Although he acknowledges that slum tourism arises from a desire to understand how poverty affects lives, Odede argues that it dehumanizes those under observation. As this BBC article points out, slum tourism has been going on for almost two centuries, since upper-class Victorian Londoners ventured to the East End to see how the other half lived. That was also the era of “primitive cultures” exhibits being displayed in places like World’s Fairs. All of this is or was done in the name of increased cultural understanding, but it is, as Odede explains, a one-way street: “They get photos; we lose a piece of our dignity.”
So is it ethical to visit North Korea? I say that this is a situation where we each need to decide the answer for ourselves. I would love to travel to North Korea, and I hope that one day I’ll have the opportunity. I’ve decided, though, that I don’t want to do it if my only option is to be on a package tour that makes me uncomfortable. I’m less concerned about sending a few foreign exchange dollars Kim Jong-un’s way than I am with the prospect of treating North Koreans and their country as bizarre exhibits to observe, photograph, and talk about with people back home.
This might mean I’ll never make it across the Yalu River—after all, Kim Jong-un is either my age or a little bit younger, so he could be in power for a very long time. But my desire is for travel to be mutually beneficial and promote greater understanding among people, wherever the destination of that travel is. I’m fairly certain, though, that Kim Jong-un and his advisors are happy to allow one-sided tourism that involves little more than a series of photo ops and carefully choreographed experiences. And while North Korea has piqued my curiosity for years and a trip there would be a unique opportunity, those aren’t terms I feel prepared to accept.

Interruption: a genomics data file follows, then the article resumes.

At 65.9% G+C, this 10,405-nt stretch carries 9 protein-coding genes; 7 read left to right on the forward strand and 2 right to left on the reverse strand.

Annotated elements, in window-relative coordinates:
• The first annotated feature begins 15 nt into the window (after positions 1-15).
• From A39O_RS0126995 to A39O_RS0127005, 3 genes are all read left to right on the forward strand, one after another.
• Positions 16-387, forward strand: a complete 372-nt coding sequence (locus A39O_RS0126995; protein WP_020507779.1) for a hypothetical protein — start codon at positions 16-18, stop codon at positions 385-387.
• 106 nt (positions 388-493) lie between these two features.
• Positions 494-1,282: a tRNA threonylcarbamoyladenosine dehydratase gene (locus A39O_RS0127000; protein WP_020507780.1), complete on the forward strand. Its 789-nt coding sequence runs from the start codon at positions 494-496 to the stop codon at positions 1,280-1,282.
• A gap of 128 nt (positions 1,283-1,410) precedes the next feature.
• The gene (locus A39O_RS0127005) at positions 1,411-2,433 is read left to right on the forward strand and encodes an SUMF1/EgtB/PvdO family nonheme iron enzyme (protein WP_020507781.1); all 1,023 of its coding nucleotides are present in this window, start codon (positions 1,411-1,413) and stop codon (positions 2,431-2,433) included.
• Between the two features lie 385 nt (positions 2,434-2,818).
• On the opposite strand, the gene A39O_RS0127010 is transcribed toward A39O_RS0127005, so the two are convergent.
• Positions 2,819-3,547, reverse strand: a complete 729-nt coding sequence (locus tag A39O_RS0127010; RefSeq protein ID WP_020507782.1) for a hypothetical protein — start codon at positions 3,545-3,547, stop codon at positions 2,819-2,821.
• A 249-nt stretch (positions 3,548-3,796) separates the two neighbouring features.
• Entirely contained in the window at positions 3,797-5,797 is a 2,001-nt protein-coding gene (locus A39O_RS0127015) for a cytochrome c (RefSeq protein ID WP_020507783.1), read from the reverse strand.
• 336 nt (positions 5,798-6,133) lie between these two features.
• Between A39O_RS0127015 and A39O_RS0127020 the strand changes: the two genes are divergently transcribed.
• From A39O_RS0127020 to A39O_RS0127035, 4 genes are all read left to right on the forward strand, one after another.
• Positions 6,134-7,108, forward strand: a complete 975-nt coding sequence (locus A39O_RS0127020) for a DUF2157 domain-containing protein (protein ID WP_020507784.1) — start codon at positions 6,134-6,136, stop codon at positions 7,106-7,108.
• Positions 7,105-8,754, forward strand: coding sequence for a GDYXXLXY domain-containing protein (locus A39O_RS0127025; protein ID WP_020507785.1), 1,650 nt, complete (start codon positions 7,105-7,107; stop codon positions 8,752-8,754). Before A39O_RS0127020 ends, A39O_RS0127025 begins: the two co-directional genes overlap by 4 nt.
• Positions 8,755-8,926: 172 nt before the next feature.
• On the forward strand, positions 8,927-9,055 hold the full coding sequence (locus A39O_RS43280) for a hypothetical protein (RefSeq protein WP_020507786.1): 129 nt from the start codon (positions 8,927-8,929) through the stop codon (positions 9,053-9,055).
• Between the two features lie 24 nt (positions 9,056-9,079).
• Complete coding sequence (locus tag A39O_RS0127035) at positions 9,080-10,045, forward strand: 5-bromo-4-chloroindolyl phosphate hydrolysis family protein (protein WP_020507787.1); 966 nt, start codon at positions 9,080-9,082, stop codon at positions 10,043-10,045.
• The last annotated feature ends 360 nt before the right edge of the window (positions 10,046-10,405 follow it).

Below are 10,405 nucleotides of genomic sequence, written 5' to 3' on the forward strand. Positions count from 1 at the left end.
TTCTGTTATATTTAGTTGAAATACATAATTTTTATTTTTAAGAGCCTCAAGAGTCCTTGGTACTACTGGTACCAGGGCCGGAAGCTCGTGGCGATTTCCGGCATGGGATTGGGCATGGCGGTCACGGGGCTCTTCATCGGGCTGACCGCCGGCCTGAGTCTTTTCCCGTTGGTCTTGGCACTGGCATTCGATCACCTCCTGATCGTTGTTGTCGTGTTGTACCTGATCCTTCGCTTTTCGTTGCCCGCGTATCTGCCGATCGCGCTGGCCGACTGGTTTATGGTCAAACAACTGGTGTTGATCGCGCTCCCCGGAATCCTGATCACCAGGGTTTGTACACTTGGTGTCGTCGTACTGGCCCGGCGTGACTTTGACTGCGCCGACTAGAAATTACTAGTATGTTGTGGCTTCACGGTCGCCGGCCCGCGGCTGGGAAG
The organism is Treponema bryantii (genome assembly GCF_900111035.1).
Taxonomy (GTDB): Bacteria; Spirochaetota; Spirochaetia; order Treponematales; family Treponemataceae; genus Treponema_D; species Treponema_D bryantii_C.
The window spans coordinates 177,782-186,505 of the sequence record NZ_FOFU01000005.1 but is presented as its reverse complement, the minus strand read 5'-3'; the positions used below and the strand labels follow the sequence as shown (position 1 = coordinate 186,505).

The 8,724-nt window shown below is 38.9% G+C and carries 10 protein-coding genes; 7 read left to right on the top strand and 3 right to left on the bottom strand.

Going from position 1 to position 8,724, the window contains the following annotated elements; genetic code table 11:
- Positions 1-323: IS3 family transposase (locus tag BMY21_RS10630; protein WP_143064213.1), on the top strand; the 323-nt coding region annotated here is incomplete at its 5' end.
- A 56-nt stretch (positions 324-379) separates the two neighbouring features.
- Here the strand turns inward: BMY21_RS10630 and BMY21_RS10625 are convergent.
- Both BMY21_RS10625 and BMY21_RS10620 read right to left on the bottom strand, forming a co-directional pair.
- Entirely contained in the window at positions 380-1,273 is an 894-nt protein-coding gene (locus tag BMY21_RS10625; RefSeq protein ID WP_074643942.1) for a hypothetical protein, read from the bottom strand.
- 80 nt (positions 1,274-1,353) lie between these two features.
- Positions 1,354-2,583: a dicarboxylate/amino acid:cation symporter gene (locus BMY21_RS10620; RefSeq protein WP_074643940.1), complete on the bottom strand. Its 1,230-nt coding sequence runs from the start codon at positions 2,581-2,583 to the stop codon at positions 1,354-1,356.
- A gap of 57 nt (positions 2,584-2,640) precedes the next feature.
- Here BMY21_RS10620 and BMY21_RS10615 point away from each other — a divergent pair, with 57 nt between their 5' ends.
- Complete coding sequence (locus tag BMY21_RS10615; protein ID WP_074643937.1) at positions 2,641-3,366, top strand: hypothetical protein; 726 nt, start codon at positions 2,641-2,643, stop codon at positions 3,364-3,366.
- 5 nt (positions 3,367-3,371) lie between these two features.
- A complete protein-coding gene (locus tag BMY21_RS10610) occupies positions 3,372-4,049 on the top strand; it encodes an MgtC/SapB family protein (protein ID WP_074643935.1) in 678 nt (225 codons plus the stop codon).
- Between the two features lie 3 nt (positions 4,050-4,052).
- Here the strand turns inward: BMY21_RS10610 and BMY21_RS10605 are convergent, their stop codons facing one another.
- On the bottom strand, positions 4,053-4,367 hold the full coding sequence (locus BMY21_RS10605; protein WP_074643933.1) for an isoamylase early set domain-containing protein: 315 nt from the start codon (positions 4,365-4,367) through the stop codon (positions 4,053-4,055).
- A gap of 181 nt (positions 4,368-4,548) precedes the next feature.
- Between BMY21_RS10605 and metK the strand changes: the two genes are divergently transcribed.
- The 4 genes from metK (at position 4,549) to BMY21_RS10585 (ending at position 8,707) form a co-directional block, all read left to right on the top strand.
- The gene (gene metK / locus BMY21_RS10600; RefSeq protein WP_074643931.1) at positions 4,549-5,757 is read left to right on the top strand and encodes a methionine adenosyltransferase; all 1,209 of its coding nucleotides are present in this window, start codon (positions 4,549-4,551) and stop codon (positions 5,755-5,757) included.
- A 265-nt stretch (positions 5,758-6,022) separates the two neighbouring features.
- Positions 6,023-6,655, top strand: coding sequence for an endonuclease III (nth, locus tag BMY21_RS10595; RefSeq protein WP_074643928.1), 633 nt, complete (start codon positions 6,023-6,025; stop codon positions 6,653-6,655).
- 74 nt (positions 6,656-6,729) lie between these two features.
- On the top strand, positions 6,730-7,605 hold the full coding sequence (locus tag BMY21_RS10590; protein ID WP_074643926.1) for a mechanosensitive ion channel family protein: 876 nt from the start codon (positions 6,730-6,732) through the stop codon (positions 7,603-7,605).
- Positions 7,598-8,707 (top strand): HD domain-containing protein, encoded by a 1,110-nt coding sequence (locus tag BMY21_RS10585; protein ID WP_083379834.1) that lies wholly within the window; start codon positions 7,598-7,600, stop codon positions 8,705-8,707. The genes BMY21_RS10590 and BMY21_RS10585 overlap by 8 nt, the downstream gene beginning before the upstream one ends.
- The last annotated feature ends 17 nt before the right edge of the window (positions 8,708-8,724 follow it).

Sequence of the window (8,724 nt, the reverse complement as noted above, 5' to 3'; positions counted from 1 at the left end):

- I’m sure there are other tour companies that bring U.S. citizens to North Korea; I’m just focusing on Koryo Tours here because it’s the company I’m most familiar with, and they claim to bring over half of the DPRK’s tourists every year. I don’t mean to be unduly harsh on them—as their website explains, the company also has several ongoing humanitarian projects in North Korea and is committed to doing as much good work as it can in the country.↩